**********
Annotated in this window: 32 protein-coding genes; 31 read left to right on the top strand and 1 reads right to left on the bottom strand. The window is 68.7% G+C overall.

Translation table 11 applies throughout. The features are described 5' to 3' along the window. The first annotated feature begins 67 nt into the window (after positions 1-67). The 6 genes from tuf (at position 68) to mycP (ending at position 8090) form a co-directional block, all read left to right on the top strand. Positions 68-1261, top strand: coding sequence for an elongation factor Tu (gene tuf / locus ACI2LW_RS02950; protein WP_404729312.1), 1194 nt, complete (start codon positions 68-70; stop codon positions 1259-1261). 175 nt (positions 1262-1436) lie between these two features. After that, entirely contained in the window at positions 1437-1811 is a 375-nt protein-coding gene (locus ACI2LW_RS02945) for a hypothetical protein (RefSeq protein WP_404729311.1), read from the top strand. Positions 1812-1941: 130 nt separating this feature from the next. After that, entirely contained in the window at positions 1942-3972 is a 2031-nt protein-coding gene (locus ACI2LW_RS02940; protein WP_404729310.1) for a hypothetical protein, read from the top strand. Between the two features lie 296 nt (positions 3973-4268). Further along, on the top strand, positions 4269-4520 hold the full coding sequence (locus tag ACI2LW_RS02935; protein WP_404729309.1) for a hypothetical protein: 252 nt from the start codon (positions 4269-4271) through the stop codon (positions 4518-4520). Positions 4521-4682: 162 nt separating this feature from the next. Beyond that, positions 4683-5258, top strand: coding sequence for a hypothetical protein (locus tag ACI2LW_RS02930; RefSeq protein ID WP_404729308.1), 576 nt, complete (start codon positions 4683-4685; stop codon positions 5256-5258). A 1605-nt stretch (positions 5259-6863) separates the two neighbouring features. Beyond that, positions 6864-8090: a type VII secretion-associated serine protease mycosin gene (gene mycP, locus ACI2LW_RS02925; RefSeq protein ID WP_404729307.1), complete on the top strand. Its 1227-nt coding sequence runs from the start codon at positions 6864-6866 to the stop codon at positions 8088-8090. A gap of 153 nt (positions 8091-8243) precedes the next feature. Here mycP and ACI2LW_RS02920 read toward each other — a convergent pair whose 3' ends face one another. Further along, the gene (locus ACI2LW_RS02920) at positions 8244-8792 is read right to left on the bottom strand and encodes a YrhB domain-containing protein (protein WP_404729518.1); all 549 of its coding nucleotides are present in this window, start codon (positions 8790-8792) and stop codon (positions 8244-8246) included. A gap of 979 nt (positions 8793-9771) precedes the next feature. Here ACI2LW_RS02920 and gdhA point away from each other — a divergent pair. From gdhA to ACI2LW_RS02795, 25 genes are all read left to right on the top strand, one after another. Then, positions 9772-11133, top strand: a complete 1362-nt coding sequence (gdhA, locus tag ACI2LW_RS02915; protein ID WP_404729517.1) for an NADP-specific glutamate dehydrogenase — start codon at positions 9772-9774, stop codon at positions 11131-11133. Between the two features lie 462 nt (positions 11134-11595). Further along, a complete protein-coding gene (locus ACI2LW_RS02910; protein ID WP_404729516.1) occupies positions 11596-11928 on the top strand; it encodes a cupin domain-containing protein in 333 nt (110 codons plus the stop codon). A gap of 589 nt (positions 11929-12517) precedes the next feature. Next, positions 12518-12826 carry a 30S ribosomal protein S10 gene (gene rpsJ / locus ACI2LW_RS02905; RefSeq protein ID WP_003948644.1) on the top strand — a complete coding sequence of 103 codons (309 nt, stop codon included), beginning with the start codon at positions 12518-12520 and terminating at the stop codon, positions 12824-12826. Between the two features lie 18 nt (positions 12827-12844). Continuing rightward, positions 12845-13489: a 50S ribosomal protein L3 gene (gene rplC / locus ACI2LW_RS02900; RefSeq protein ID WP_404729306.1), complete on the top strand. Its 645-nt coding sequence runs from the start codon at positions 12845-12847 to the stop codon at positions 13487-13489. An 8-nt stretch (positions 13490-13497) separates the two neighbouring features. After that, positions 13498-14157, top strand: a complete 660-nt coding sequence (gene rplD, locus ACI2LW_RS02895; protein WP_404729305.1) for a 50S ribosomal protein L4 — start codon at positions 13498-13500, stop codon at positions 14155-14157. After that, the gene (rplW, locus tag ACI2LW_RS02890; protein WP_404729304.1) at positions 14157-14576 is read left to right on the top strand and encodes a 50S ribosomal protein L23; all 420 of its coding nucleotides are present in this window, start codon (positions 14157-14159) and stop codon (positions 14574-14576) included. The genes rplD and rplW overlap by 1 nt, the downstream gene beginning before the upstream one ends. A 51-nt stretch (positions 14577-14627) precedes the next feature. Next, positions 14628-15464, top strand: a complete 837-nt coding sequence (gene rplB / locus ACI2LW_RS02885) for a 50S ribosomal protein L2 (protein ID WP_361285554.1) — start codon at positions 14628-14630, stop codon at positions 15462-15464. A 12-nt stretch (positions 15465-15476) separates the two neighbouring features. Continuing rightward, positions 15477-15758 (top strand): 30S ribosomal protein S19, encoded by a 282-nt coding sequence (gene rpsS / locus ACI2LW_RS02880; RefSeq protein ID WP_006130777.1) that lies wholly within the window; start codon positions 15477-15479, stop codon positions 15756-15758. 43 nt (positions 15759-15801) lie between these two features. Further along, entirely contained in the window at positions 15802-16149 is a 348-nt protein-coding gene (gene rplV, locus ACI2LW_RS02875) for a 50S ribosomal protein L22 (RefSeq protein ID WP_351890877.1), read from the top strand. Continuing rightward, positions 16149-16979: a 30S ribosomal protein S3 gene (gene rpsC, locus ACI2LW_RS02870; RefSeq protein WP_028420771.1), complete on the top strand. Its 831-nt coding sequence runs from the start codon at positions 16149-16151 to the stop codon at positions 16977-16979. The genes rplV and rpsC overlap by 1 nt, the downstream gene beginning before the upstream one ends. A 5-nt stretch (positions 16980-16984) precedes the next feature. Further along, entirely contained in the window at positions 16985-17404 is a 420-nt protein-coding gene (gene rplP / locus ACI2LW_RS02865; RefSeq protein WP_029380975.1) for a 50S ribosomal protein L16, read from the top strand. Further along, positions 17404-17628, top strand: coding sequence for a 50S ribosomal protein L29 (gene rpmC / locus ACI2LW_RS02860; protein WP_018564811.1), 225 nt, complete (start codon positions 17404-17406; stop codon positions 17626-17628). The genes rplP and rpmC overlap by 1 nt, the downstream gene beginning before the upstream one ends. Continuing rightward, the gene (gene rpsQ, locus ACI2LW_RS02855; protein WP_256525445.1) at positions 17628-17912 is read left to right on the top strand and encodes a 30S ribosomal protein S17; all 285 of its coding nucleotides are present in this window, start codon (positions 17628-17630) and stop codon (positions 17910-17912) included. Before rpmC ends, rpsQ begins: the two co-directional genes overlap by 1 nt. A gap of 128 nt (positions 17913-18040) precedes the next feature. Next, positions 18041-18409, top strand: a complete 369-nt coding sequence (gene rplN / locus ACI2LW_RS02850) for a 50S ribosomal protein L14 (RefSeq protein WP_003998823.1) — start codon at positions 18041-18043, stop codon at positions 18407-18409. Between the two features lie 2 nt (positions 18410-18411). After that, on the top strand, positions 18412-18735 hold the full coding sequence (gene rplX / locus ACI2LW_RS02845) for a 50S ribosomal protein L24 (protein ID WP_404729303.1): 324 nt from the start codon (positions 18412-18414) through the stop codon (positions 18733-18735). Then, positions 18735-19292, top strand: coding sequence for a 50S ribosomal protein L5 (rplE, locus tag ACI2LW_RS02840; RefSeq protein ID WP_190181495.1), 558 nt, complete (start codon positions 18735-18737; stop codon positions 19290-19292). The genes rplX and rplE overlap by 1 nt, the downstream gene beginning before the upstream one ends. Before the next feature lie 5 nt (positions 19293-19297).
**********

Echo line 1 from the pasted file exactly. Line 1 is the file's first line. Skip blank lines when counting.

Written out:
Annotated in this window: 32 protein-coding genes; 31 read left to right on the top strand and 1 reads right to left on the bottom strand. The window is 68.7% G+C overall.